I told a friend just how much I loved the five-hour Lithuanian production of Dostoevsky’s “The Idiot” on Saturday, and he asked me, “Why did you love it?” and, “How did you understand it?” Two good questions – I am sure you agree. Forgive me for recycling my response to him for the purposes of this blog entry. I thought you all might like to read about the play, and I didn’t want to type my thoughts again. Call me selfish, I don’t mind.
Here it is:
I read a synopsis of the novel before going into the play, and then caught what I could of the Russian subtitles that scrolled above the stage. But most important, as with all of the theater that we see here (it’s all in Russian), the inability to understand the language forces one to read the physicality of the actors, the tone, volume, pitch, clarity/lack of clarity of their voices, and the visual cues from the set/costume/lighting designs.
This particular show was so visually stunning; the set and the choices for symbolism made by the director, oh my gosh, it was just beautiful. So precise. And the acting was amAZing. Every choice, every action was specific, even if I couldn’t tell you exactly what it was – they knew what it was. Also, there is an essence of physical endurance here that I have never seen in the States. Russians, and now I think Lithuanians as well, believe that people from other countries should be able to understand the entire story of a text even if they don’t understand the spoken words.
To give you an example, when everybody thinks that this one girl is going crazy, she is seated in a chair, and sheets are wrapped around her like she is in a hospital; then while soft, sweet music is playing (there has been a lot of soundtrack like music in all of the shows that we have seen thus far), three other women begin to pull strings out from her hair and drape them over their arms, almost like the strings are her dreams or thoughts, and then one women pulls out a large pair of scissors, and as the music builds, snips one of the strings. As she does, the sound of glass shattering explodes into the music. It’s sharp and quick, like the snipping of the hair. Then the women pull the rest of the strings out, roll them up along with the sheets, and walk away. The woman is left sitting on the chair for a moment before she slowly stands and removes the chair to the back wall as new characters step forward.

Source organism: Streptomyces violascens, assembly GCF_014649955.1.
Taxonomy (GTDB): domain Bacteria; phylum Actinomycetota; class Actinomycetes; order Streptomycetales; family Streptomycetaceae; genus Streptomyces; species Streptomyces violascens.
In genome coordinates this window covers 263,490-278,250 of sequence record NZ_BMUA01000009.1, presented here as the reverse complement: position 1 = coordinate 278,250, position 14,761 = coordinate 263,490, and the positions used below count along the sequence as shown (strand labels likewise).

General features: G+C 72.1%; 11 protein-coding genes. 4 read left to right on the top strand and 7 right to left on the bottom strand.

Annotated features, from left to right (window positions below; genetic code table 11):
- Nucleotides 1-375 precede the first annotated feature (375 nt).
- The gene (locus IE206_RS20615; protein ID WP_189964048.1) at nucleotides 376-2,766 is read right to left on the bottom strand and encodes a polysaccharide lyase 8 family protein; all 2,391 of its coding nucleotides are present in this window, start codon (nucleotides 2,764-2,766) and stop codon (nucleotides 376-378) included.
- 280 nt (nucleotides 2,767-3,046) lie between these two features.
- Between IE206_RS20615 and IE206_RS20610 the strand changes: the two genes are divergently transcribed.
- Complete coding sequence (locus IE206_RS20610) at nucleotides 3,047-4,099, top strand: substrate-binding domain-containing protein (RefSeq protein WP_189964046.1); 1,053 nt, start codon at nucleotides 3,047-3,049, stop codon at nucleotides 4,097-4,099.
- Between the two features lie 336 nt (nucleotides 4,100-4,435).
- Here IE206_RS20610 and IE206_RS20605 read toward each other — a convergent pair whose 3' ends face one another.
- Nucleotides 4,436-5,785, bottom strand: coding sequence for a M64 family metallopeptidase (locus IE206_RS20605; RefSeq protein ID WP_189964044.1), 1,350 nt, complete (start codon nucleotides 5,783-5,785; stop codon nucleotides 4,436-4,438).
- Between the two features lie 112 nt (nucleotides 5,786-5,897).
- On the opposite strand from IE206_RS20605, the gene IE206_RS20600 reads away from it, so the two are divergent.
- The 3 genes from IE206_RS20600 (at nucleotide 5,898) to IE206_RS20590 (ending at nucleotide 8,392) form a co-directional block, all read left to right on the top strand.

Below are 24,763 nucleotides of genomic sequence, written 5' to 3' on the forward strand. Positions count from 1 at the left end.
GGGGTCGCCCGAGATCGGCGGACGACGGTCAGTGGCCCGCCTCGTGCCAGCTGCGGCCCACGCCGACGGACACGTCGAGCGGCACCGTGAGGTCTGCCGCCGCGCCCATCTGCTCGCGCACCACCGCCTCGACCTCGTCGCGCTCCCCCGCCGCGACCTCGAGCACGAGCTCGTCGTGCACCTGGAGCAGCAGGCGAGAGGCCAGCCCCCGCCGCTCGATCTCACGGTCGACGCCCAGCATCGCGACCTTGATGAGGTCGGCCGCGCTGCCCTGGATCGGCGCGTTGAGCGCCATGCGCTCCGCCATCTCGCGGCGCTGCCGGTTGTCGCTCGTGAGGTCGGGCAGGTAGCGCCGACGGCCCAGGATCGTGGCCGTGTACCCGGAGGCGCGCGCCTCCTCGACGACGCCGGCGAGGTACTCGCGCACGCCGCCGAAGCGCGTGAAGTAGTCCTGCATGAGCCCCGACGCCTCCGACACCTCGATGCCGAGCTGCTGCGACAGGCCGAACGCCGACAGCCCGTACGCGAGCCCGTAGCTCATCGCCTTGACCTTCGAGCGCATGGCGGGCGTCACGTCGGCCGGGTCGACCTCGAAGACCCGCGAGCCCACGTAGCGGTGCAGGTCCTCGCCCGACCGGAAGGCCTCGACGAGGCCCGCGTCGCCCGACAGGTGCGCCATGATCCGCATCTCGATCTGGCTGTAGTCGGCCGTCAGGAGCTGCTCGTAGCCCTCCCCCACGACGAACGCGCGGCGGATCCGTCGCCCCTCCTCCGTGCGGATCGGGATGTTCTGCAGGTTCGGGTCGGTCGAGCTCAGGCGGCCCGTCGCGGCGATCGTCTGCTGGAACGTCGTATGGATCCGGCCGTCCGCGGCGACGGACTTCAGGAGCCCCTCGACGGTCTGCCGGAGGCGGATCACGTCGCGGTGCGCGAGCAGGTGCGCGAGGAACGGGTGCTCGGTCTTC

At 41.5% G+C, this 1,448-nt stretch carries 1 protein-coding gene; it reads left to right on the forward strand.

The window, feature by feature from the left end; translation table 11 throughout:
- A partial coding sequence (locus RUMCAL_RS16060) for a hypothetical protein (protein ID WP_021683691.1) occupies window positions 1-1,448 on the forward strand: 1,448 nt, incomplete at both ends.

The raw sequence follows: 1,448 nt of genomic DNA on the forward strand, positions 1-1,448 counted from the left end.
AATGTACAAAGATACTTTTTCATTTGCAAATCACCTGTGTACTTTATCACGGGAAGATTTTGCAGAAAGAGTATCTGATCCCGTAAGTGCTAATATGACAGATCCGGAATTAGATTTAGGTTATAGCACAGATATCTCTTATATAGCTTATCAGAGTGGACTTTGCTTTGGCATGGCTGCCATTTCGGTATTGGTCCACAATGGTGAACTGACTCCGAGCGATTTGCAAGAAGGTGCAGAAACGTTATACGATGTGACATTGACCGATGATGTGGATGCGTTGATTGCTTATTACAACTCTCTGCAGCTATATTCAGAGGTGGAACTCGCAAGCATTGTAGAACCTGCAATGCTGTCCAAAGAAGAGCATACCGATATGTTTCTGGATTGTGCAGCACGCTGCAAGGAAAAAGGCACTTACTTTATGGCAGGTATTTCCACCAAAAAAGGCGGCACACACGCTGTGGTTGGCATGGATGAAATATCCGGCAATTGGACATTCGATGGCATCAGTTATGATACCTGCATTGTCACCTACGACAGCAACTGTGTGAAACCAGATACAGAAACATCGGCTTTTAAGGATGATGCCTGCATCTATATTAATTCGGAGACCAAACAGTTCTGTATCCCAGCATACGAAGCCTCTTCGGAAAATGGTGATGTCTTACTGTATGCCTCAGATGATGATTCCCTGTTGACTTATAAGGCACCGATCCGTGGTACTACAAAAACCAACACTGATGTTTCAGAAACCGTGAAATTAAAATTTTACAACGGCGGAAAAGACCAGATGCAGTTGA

I don’t know if my words can convey just how powerful this silent scene was for the audience. Truly, the only word that I have for it, and many other moments, is “Stunning.” It was like a tour-de-force blend of trying to understand and letting myself get swept away. I wish I could have understood it all. But I didn’t need to.
Seeing productions in another language is a fascinating experience. More to come on this subject.